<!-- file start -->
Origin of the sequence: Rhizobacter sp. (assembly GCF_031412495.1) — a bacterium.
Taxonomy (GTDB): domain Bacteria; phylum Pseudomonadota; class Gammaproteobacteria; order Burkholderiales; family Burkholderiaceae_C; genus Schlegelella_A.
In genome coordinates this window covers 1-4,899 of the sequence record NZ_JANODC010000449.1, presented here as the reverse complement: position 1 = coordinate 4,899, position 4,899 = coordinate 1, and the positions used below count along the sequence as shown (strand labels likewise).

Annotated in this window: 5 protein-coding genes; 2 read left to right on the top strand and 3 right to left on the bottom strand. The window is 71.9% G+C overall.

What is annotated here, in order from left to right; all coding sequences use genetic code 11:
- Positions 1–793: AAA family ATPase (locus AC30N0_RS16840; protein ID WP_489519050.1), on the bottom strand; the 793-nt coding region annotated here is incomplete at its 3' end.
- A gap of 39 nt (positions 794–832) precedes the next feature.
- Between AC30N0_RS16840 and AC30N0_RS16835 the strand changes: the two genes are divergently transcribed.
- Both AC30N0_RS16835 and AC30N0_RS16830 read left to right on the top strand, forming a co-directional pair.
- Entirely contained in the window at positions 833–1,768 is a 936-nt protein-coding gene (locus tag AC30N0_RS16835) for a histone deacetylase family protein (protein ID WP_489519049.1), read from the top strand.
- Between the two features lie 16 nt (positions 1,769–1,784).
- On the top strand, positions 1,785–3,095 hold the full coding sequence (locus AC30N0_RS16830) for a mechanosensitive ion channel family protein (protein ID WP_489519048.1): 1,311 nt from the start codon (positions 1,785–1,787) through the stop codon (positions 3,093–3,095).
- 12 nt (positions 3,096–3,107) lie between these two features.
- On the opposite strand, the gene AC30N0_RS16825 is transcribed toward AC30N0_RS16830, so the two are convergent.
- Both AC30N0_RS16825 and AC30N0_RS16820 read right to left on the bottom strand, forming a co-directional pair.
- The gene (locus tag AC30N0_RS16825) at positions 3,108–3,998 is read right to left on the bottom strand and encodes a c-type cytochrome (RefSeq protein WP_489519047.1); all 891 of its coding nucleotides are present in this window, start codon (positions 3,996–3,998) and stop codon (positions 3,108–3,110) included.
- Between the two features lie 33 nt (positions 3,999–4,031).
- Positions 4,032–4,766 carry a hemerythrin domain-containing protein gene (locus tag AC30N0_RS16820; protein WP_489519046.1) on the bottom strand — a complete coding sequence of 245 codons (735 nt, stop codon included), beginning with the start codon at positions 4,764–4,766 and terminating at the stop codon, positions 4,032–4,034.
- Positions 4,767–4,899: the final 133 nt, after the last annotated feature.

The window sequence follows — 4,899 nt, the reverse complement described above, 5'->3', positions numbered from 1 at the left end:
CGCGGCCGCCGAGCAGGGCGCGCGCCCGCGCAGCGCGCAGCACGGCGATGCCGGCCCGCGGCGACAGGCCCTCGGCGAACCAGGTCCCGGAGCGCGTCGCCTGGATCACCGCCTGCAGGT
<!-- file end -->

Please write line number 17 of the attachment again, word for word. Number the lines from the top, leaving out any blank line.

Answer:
- Between the two features lie 33 nt (positions 3,999–4,031).